Figure 1: Implant ready to be restored.

Figure 2: Implant with healing abutment.

After removing the healing abutment, I placed the Inclusive Scanning Abutment and finger-tightened it over the implant (Fig. 3). If tissue shaping is required for proper emergence of the final abutment because you did not use a custom healing abutment, you can do it at this time. This will give the laboratory a good idea of the desired emergence profile. The downside is that you will need good hemostasis, as any bleeding will interfere with the impression.

Figure 3: Inclusive Scanning Abutment finger-tightened on implant.

Figure 4: Scans for digital impression.

Next, we powdered the scanning abutment and adjacent teeth, and took the scans for the digital impression (Fig. 4). I then took the buccal bite and correlated (stitched) the models (Fig. 5), before replacing the scanning abutment with the healing abutment.

Figure 5: Digital models correlated with buccal bite.

Figure 6: Additional information tab in CEREC Connect software.

Our last step was to select Glidewell Laboratories as the dental laboratory in the CEREC Connect software, and complete the detailed prescription for the simultaneous fabrication of the CAD/CAM custom abutment and crown (Fig. 6). I selected a titanium abutment and BruxZir® Solid Zirconia crown. Before the lab began the milling process, the technician called as I had requested, and we fine-tuned the design (Fig. 7).

Figure 7: Fine-tuning the design with Glidewell Laboratories.

Figure 8: CAD/CAM abutment try-in.

The case arrived at my office nicely packaged and organized. I tried in and verified the fit of the CAD/CAM abutment (Figs. 8, 9), torqued it to the recommended specifications, and then cemented the BruxZir crown with very minimal adjustment (Fig. 10).

Figure 9: Radiographic verification of seating of abutment.

Figure 10: Cemented BruxZir crown.

Conclusion

As I have done many times, I could have handled this case in-office with good results using soft tissue models, a prefabricated titanium abutment prepared extraorally and an IPS e.max® crown (Ivoclar Vivadent; Amherst, N.Y.), but why would I want to spend more time doing laboratory work when I have the option of being more productive and delivering state-of-the-art dentistry to my patients? When you compare the simple steps involved in capturing digital implant impressions using scannable abutments to conventional impression systems, the digital method is simpler, easier and makes you a better, happier and more productive dentist.8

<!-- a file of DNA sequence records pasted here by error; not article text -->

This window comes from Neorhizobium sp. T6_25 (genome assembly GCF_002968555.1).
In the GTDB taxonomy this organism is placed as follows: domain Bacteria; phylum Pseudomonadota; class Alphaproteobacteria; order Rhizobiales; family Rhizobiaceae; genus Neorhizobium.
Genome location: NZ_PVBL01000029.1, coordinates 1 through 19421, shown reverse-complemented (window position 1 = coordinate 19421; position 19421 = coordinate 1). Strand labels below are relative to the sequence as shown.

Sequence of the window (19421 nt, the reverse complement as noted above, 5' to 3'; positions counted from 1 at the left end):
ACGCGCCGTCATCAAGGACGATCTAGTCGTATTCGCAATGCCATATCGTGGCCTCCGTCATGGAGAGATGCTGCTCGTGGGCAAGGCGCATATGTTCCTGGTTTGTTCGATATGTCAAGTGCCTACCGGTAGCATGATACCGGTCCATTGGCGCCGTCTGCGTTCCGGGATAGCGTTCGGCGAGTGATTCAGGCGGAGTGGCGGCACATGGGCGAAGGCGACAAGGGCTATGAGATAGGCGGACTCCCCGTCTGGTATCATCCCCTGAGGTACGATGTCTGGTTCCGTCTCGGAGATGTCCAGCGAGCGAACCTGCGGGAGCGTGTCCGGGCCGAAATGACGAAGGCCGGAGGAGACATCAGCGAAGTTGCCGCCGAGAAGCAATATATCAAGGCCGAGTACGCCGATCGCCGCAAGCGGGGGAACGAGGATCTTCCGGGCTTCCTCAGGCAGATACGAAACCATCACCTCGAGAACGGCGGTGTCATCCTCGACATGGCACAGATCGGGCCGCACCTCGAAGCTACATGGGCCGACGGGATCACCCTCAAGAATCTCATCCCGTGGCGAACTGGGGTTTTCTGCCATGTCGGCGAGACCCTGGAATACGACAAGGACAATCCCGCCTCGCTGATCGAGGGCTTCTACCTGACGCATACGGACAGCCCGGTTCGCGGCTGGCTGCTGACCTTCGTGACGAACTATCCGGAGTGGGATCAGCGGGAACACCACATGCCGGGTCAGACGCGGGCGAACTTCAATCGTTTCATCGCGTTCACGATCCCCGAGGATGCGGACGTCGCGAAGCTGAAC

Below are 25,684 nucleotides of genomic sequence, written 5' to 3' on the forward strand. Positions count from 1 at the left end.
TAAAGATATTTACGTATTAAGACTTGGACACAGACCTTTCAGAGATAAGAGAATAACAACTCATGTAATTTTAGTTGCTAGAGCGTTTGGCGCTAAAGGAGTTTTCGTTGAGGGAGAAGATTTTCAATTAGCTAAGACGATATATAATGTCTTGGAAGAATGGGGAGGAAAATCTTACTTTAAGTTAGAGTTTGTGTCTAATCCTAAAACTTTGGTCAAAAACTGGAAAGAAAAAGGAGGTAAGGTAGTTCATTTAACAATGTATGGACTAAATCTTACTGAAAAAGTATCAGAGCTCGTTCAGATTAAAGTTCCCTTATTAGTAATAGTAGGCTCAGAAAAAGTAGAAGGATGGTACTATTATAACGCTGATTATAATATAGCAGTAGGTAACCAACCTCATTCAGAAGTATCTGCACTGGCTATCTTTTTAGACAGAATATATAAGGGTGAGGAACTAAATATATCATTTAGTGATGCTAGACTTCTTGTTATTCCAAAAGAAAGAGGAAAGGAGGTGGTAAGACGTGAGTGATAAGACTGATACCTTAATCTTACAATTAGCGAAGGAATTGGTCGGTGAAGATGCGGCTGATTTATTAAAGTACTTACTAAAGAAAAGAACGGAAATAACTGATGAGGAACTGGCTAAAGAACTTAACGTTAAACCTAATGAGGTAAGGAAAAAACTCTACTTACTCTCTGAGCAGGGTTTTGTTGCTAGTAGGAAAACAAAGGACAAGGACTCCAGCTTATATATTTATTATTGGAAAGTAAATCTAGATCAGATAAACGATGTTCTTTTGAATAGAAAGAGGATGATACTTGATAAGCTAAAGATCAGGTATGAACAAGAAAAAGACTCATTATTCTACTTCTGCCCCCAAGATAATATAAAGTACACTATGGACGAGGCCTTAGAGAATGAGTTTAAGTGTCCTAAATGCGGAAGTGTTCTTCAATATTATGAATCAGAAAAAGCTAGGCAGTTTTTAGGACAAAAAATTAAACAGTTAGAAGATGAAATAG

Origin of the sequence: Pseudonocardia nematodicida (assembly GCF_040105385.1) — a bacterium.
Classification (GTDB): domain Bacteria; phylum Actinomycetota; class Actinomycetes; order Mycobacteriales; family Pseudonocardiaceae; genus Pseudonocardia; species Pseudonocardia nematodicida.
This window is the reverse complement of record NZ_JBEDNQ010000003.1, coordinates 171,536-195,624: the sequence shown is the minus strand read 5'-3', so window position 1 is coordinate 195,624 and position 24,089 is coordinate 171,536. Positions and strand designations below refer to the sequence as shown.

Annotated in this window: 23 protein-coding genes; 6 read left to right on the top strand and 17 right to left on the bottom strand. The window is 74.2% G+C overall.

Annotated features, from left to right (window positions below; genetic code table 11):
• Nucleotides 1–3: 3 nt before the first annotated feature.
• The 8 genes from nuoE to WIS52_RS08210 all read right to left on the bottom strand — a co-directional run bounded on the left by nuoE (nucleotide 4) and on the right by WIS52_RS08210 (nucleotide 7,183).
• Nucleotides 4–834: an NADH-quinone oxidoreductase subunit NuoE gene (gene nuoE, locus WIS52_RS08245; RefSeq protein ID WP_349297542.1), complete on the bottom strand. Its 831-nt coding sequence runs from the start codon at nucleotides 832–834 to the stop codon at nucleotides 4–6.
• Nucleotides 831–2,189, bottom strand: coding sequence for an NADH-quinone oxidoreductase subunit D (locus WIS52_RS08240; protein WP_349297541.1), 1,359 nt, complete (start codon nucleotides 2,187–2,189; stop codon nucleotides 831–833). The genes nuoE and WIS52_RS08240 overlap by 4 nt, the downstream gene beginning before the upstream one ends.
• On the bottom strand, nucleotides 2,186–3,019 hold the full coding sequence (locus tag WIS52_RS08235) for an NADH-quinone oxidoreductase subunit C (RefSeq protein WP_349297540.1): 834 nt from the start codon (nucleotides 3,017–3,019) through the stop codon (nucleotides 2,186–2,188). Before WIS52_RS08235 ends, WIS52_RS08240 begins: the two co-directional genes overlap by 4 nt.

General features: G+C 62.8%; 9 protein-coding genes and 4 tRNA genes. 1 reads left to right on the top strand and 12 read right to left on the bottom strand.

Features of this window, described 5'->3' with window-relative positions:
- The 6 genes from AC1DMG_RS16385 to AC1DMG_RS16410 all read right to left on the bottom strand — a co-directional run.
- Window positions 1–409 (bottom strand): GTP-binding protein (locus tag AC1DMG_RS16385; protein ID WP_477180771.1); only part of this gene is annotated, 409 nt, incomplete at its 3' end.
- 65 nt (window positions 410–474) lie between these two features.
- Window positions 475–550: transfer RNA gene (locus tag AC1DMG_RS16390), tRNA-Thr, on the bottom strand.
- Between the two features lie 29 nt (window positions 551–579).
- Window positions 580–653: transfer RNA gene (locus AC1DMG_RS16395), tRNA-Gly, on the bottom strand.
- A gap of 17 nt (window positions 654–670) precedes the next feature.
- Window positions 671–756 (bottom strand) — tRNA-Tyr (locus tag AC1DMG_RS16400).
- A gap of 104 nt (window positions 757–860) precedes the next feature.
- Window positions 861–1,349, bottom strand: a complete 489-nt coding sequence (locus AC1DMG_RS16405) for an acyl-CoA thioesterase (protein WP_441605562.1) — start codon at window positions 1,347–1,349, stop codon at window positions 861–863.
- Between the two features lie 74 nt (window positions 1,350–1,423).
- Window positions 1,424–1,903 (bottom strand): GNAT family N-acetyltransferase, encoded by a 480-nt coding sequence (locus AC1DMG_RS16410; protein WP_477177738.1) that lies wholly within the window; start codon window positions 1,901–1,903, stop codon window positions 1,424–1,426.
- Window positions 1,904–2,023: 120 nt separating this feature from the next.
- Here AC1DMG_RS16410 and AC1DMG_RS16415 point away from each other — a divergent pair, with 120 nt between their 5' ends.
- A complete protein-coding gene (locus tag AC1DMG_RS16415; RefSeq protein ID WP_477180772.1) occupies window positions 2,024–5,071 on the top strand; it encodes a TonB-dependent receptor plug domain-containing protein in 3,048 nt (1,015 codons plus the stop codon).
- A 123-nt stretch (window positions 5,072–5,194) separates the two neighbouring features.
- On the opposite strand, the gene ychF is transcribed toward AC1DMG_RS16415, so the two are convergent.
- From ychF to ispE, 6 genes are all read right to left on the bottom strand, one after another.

Dr. Carlos Boudet is in private practice in West Palm Beach, Florida. Contact him at boudetdds.com or 561-968-6022.

References

* In April 2012, Sirona renamed its digital impression portal Sirona Connect. According to the company, the Sirona Connect portal, accessible via sironaconnect.net, is compatible with all existing versions of CEREC Connect.

  1. Zweig A. Improving impressions: go digital! Dent Today. 2009 Nov;28(11):100, 102, 104.
  2. Patel N. Integrating three-dimensional digital technologies for comprehensive implant dentistry. J Am Dent Assoc. 2010 Jun;141 Suppl 2:20S-24S.
  3. Mörmann WH. The evolution of the CEREC system. J Am Dent Assoc. 2006 Sep;137 Suppl:7S-13S.
  4. Boudet CA. CEREC Connect: a welcomed upgrade for CEREC users. Chairside. Spring 2011;V6I2:38-44.
  5. Fuster-Torres MA, et al. CAD/CAM dental systems in implant dentistry: update. Med Oral Patol Oral Cir Bucal. 2009 Mar 1;14(3):E141-5.
  6. Garg AK. Cadent iTero’s digital system for dental impressions: the end of trays and putty? Dent Implantol Update. 2008 Jan;19(1):1-4.
  7. Personal communication between laboratory owner and author.
  8. Lee SJ, Gallucci GO. Digital vs. conventional implant impressions: efficiency outcomes. Clin Oral Implants Res. 2012 Feb 22. Article first published online.
Chairside Magazine: Volume 7, Issue 3